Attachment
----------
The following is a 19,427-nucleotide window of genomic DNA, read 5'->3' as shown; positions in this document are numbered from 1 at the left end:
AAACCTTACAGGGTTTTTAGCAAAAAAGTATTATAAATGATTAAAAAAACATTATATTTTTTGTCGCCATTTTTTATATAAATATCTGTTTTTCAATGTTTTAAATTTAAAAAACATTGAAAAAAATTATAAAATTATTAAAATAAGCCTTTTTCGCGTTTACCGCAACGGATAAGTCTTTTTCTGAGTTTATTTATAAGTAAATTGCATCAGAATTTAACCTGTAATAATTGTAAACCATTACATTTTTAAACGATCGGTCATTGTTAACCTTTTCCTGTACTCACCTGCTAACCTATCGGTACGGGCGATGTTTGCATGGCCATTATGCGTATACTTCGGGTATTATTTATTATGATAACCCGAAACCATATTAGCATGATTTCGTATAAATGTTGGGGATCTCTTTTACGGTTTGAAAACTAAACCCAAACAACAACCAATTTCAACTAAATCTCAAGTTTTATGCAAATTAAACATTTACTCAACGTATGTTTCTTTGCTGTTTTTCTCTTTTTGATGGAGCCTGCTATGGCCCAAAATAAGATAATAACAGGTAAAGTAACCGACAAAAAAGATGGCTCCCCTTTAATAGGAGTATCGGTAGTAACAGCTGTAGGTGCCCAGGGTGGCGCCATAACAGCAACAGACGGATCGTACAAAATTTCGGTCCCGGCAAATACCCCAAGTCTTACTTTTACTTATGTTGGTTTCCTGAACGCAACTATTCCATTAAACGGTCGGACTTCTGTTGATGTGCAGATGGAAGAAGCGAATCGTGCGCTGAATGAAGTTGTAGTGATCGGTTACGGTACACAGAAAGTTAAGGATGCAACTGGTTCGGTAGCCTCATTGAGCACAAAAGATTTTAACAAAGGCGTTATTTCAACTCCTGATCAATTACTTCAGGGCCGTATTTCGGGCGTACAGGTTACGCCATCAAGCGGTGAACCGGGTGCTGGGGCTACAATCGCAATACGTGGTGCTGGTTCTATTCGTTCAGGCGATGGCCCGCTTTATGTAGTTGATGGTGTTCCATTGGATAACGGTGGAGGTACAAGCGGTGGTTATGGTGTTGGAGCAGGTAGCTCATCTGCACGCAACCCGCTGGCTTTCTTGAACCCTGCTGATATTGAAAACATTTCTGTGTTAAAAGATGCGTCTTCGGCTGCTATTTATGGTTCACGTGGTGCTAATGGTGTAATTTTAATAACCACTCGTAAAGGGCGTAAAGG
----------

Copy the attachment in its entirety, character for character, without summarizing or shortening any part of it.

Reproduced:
The following is a 19,427-nucleotide window of genomic DNA, read 5'->3' as shown; positions in this document are numbered from 1 at the left end:
AAACCTTACAGGGTTTTTAGCAAAAAAGTATTATAAATGATTAAAAAAACATTATATTTTTTGTCGCCATTTTTTATATAAATATCTGTTTTTCAATGTTTTAAATTTAAAAAACATTGAAAAAAATTATAAAATTATTAAAATAAGCCTTTTTCGCGTTTACCGCAACGGATAAGTCTTTTTCTGAGTTTATTTATAAGTAAATTGCATCAGAATTTAACCTGTAATAATTGTAAACCATTACATTTTTAAACGATCGGTCATTGTTAACCTTTTCCTGTACTCACCTGCTAACCTATCGGTACGGGCGATGTTTGCATGGCCATTATGCGTATACTTCGGGTATTATTTATTATGATAACCCGAAACCATATTAGCATGATTTCGTATAAATGTTGGGGATCTCTTTTACGGTTTGAAAACTAAACCCAAACAACAACCAATTTCAACTAAATCTCAAGTTTTATGCAAATTAAACATTTACTCAACGTATGTTTCTTTGCTGTTTTTCTCTTTTTGATGGAGCCTGCTATGGCCCAAAATAAGATAATAACAGGTAAAGTAACCGACAAAAAAGATGGCTCCCCTTTAATAGGAGTATCGGTAGTAACAGCTGTAGGTGCCCAGGGTGGCGCCATAACAGCAACAGACGGATCGTACAAAATTTCGGTCCCGGCAAATACCCCAAGTCTTACTTTTACTTATGTTGGTTTCCTGAACGCAACTATTCCATTAAACGGTCGGACTTCTGTTGATGTGCAGATGGAAGAAGCGAATCGTGCGCTGAATGAAGTTGTAGTGATCGGTTACGGTACACAGAAAGTTAAGGATGCAACTGGTTCGGTAGCCTCATTGAGCACAAAAGATTTTAACAAAGGCGTTATTTCAACTCCTGATCAATTACTTCAGGGCCGTATTTCGGGCGTACAGGTTACGCCATCAAGCGGTGAACCGGGTGCTGGGGCTACAATCGCAATACGTGGTGCTGGTTCTATTCGTTCAGGCGATGGCCCGCTTTATGTAGTTGATGGTGTTCCATTGGATAACGGTGGAGGTACAAGCGGTGGTTATGGTGTTGGAGCAGGTAGCTCATCTGCACGCAACCCGCTGGCTTTCTTGAACCCTGCTGATATTGAAAACATTTCTGTGTTAAAAGATGCGTCTTCGGCTGCTATTTATGGTTCACGTGGTGCTAATGGTGTAATTTTAATAACCACTCGTAAAGGGCGTAAAGG